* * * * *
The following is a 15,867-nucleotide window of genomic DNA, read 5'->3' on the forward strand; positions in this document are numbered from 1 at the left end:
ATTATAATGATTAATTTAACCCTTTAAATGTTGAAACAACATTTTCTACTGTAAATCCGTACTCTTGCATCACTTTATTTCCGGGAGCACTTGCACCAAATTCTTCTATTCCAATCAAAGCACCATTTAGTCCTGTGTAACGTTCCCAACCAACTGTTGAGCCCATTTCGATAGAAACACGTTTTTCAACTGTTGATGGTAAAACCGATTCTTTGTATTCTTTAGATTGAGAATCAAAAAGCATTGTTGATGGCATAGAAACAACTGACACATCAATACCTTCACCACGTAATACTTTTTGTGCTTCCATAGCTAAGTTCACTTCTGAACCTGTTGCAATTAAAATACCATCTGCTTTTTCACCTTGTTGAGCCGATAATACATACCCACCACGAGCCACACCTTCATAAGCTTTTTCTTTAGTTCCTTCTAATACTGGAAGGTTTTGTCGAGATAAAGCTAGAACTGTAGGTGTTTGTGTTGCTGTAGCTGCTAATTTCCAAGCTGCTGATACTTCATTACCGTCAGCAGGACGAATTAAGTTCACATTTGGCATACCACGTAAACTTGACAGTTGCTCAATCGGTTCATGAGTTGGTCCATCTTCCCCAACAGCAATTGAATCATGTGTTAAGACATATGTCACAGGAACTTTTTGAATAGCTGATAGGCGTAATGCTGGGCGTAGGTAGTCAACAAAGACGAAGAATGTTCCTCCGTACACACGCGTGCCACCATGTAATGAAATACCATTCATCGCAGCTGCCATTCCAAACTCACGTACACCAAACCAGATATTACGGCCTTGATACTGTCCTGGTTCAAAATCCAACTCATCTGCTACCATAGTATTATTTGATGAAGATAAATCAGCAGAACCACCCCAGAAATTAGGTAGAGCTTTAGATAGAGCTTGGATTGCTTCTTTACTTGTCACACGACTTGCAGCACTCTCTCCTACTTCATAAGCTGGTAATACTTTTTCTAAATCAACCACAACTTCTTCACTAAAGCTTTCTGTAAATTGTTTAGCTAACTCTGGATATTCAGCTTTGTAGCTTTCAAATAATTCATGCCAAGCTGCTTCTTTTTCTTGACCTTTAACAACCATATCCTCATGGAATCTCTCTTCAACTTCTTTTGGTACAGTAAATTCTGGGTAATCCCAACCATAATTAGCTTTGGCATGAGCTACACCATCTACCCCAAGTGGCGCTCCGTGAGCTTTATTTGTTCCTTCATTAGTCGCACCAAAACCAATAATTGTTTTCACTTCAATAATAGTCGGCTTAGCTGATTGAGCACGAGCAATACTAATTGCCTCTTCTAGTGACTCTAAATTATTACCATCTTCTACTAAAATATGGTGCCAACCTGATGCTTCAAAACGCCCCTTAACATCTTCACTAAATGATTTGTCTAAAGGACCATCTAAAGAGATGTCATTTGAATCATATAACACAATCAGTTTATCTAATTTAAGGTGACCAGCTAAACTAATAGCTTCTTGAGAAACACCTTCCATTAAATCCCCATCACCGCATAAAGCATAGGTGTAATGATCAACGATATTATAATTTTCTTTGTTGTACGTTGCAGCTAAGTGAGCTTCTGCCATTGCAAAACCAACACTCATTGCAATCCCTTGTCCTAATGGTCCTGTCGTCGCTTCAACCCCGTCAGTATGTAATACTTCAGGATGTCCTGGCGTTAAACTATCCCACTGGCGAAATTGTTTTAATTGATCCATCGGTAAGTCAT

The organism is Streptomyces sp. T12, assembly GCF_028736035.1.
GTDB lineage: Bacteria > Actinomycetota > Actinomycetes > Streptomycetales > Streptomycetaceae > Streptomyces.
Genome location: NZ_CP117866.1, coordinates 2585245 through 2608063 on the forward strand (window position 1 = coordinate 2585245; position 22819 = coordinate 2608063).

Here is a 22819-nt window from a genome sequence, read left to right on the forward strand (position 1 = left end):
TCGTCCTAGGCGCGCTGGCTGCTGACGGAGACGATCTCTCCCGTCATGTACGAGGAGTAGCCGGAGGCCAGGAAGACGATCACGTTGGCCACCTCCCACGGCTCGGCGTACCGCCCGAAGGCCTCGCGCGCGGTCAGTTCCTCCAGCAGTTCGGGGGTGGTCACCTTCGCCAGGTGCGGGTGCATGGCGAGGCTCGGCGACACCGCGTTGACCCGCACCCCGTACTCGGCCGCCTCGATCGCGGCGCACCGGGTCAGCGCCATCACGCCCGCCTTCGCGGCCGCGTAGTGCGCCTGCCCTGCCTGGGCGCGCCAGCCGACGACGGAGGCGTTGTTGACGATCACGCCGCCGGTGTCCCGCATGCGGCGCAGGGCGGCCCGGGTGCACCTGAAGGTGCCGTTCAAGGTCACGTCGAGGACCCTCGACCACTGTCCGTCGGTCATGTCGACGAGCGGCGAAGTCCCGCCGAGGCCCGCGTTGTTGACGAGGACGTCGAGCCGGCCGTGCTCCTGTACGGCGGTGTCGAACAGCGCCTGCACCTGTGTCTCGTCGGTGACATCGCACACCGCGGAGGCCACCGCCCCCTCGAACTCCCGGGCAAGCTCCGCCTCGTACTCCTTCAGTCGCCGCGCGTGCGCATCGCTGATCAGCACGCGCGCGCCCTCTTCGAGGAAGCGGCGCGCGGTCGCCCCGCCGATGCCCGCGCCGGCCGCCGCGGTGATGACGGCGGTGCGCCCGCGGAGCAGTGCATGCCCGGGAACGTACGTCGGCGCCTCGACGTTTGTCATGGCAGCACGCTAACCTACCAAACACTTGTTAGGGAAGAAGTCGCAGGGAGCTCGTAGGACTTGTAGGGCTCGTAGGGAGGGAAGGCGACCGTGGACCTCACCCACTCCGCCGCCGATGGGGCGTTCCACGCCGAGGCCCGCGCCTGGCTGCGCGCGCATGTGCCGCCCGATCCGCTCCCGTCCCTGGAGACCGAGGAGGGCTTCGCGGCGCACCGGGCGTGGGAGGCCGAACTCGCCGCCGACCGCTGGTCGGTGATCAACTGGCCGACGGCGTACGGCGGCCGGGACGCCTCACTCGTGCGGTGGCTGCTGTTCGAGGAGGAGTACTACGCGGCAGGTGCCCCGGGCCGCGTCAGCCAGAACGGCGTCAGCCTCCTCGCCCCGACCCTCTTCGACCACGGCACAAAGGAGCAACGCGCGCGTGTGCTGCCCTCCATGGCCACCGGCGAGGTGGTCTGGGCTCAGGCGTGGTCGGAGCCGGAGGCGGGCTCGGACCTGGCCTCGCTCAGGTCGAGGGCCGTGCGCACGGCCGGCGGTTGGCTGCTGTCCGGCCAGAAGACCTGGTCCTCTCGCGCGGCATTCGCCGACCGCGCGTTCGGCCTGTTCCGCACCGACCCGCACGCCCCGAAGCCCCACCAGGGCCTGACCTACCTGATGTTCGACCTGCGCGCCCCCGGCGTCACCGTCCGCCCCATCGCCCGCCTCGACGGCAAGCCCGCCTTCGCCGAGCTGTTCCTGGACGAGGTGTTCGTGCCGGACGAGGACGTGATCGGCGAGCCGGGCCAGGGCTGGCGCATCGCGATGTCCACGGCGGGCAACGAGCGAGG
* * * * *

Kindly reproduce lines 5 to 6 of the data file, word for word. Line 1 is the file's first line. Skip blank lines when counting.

Genome location: NZ_CP117866.1, coordinates 2585245 through 2608063 on the forward strand (window position 1 = coordinate 2585245; position 22819 = coordinate 2608063).

Here is a 22819-nt window from a genome sequence, read left to right on the forward strand (position 1 = left end):